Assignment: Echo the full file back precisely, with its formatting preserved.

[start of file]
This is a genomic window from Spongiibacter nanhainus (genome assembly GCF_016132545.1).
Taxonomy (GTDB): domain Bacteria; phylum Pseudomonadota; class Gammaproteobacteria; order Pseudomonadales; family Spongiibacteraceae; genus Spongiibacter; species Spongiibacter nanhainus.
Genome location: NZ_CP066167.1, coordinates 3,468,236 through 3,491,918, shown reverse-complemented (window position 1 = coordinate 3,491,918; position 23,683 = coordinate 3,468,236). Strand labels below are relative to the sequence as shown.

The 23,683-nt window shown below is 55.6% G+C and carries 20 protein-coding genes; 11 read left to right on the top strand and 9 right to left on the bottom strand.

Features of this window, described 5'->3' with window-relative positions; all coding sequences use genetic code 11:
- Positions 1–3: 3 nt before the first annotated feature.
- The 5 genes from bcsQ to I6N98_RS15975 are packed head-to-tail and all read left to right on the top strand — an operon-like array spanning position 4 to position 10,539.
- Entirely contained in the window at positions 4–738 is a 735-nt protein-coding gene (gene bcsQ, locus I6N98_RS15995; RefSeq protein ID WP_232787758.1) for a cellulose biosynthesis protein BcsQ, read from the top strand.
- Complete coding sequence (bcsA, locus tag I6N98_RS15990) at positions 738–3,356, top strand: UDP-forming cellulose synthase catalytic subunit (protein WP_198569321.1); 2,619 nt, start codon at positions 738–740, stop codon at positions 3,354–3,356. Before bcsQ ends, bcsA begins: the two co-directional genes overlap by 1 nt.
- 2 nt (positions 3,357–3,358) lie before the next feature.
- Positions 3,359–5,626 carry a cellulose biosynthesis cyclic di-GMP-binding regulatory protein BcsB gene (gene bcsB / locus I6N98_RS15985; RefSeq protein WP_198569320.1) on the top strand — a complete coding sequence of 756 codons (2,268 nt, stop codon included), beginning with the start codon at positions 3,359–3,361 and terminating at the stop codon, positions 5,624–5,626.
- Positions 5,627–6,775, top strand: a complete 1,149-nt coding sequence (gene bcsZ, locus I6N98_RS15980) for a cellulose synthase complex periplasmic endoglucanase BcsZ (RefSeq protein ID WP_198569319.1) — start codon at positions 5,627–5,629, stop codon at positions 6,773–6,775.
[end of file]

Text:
This is a genomic window from Spongiibacter nanhainus (genome assembly GCF_016132545.1).
Taxonomy (GTDB): domain Bacteria; phylum Pseudomonadota; class Gammaproteobacteria; order Pseudomonadales; family Spongiibacteraceae; genus Spongiibacter; species Spongiibacter nanhainus.
Genome location: NZ_CP066167.1, coordinates 3,468,236 through 3,491,918, shown reverse-complemented (window position 1 = coordinate 3,491,918; position 23,683 = coordinate 3,468,236). Strand labels below are relative to the sequence as shown.

The 23,683-nt window shown below is 55.6% G+C and carries 20 protein-coding genes; 11 read left to right on the top strand and 9 right to left on the bottom strand.

Features of this window, described 5'->3' with window-relative positions; all coding sequences use genetic code 11:
- Positions 1–3: 3 nt before the first annotated feature.
- The 5 genes from bcsQ to I6N98_RS15975 are packed head-to-tail and all read left to right on the top strand — an operon-like array spanning position 4 to position 10,539.
- Entirely contained in the window at positions 4–738 is a 735-nt protein-coding gene (gene bcsQ, locus I6N98_RS15995; RefSeq protein ID WP_232787758.1) for a cellulose biosynthesis protein BcsQ, read from the top strand.
- Complete coding sequence (bcsA, locus tag I6N98_RS15990) at positions 738–3,356, top strand: UDP-forming cellulose synthase catalytic subunit (protein WP_198569321.1); 2,619 nt, start codon at positions 738–740, stop codon at positions 3,354–3,356. Before bcsQ ends, bcsA begins: the two co-directional genes overlap by 1 nt.
- 2 nt (positions 3,357–3,358) lie before the next feature.
- Positions 3,359–5,626 carry a cellulose biosynthesis cyclic di-GMP-binding regulatory protein BcsB gene (gene bcsB / locus I6N98_RS15985; RefSeq protein WP_198569320.1) on the top strand — a complete coding sequence of 756 codons (2,268 nt, stop codon included), beginning with the start codon at positions 3,359–3,361 and terminating at the stop codon, positions 5,624–5,626.
- Positions 5,627–6,775, top strand: a complete 1,149-nt coding sequence (gene bcsZ, locus I6N98_RS15980) for a cellulose synthase complex periplasmic endoglucanase BcsZ (RefSeq protein ID WP_198569319.1) — start codon at positions 5,627–5,629, stop codon at positions 6,773–6,775.